Now that it's almost departure time for Julius Genachowski, Obama's first chairman of the Federal Communications Commission, The Hill newspaper has noted one important sign of his priorities. In his four years at the helm, the FCC hasn't issued one fine to Hollywood for indecent content on broadcast television.
Is the Washington Post so biased and/or clueless that reporters really think that a 1.2 percent reduction in overall spending for the current fiscal year (which means the federal budget would still be larger than it was last year) represents a “sledgehammer of budget cuts”?
I suspect the pinheads at the Indiana Department of Natural Resources are overpaid. So losing their pampered positions would be genuine punishment and it would send a message to the rest of the paper pushers not to harass innocent and good people.
Franz Kafka is one of those authors whose name has become an adjective, as in Shakespearean or Faulknerian or this dictionary entry: Kafka-esque -- adj., referring to the nightmarish, surreal, illogical quality Franz Kafka evoked in works like "The Metamorphosis," "The Castle" and "The Trial."
A regular feature on this blog is the government-stupidity contest between bureaucrats and politicians from the United States and the United Kingdom.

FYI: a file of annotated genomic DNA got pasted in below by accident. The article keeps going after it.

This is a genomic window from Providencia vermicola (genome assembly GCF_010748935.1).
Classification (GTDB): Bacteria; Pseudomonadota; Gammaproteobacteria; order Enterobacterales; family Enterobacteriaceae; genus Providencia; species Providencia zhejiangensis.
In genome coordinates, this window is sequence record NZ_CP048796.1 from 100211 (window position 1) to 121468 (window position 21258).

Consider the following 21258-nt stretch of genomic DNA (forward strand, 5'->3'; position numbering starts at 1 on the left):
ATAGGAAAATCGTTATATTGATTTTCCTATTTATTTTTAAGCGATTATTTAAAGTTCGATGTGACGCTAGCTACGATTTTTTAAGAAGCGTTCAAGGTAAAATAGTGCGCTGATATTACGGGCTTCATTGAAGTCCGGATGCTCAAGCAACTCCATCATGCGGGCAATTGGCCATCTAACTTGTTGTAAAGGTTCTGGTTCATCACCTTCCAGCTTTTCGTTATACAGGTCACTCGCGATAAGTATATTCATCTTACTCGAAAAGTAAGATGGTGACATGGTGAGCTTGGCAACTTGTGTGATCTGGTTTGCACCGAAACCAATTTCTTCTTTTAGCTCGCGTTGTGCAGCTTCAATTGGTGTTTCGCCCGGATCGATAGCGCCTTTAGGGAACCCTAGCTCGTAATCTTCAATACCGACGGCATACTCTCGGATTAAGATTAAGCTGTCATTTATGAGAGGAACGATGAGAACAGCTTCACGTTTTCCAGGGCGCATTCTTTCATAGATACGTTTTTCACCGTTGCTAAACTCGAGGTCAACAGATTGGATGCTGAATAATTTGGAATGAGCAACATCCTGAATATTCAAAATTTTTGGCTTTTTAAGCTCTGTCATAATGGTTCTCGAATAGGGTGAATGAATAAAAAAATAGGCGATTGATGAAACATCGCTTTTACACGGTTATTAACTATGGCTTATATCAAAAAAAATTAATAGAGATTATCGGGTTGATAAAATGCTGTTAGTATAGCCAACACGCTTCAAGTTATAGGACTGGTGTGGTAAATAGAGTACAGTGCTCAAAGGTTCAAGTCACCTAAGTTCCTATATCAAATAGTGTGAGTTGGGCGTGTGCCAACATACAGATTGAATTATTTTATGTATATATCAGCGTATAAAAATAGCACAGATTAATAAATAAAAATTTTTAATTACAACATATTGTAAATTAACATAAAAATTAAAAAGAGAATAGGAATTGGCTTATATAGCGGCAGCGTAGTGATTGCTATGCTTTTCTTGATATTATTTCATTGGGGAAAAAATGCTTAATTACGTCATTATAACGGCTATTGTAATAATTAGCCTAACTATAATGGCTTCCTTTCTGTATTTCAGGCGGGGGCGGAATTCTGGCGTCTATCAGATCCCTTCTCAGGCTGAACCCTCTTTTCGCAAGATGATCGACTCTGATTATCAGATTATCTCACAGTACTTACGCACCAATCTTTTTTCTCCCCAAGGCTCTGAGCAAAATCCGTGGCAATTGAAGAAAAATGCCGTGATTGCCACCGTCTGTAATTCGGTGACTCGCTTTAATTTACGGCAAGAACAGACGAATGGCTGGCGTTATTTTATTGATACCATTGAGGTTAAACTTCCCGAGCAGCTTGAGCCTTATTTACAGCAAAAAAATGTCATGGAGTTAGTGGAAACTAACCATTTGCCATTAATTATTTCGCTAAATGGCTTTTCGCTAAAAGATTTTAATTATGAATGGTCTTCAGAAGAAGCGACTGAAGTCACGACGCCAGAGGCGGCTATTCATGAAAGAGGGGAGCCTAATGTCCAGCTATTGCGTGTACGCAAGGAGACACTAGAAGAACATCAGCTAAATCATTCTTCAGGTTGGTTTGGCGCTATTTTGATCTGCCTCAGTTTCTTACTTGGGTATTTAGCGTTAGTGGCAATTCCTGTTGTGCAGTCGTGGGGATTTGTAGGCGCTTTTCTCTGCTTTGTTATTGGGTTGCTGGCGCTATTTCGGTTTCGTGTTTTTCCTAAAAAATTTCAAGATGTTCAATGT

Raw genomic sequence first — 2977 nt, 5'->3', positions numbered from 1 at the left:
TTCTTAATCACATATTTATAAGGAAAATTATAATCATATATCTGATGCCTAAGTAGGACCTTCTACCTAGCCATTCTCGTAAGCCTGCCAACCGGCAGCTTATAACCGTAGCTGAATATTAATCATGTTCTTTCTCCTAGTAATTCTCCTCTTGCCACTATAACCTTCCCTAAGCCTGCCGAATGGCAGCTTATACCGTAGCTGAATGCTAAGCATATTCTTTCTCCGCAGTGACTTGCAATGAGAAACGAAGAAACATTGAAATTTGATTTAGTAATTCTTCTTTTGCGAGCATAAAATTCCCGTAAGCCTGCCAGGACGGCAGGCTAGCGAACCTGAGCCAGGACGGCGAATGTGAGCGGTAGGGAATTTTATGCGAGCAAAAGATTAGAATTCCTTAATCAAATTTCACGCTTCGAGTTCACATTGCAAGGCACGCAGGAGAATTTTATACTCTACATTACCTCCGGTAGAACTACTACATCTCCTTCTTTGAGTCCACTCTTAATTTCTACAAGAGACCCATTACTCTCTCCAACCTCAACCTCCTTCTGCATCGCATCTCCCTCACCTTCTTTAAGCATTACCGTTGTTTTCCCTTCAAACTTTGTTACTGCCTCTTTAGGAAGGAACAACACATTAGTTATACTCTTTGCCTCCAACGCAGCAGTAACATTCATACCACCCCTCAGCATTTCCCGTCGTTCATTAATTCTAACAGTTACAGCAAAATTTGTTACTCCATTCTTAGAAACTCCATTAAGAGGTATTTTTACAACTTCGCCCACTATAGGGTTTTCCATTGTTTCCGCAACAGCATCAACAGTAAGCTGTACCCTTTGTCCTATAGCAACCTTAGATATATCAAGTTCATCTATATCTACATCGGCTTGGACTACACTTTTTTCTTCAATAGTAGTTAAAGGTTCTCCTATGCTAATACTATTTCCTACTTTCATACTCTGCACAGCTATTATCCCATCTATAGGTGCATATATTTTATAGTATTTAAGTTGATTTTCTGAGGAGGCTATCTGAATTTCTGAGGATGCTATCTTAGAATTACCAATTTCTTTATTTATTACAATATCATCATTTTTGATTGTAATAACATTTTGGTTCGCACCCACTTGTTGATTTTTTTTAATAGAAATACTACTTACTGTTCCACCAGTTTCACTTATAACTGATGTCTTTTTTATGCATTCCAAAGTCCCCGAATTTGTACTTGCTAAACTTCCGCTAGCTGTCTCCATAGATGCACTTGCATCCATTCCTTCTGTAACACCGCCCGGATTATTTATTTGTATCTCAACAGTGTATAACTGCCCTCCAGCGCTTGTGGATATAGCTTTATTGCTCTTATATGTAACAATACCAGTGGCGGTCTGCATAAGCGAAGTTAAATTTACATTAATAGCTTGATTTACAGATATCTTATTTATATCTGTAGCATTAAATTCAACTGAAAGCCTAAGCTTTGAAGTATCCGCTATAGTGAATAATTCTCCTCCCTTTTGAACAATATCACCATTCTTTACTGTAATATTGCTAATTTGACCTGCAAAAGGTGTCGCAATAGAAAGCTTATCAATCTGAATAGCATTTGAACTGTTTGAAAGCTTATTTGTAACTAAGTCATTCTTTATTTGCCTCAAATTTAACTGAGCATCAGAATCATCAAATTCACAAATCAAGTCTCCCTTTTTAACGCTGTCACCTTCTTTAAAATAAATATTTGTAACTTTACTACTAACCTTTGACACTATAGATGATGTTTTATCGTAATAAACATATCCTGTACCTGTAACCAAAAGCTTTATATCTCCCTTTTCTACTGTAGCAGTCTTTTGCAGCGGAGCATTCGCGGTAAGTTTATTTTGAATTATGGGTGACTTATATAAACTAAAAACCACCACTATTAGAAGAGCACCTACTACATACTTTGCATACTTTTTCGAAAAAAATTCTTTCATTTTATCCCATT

The more important question is whether most federal bureaucrats should even have jobs. I’m mostly concerned about the fact that we have useless bureaucracies such as the Department of Agriculture and the Department of Housing and Urban Development.
What is it about bureaucrats and school personnel that they want to pry into the personal life and habits of American citizens of every age?
This week the House of Representatives is scheduled to vote on one of the most damaging provisions of ObamaCare: The Independent Payment Advisory Board (IPAB). The board is supposed to be President Obama’s solution to Medicare’s funding crisis, yet it still leaves the program bankrupt in nine years.
Everyone talks about reforming health insurance while ignoring a better alternative: healthcare risk pools. Powerful lobbyists for the healthcare insurance industry have convinced politicians to perpetuate the current system of health insurance, hoping that minor tweaks will solve the escalating crisis.
The anti-poverty industry, although populated by idealistic and earnest workers, depends on an intractably large and growing underclass as a precondition for the continued existence of their own jobs.
As 2011 draws to a close, I wonder: Is freedom winning? Did America become freer this year? Less free? How about the rest of the world?
Director of Minnesota's Troubled Obamacare Exchange Resigns Following Tropical Vacation | Guy Benson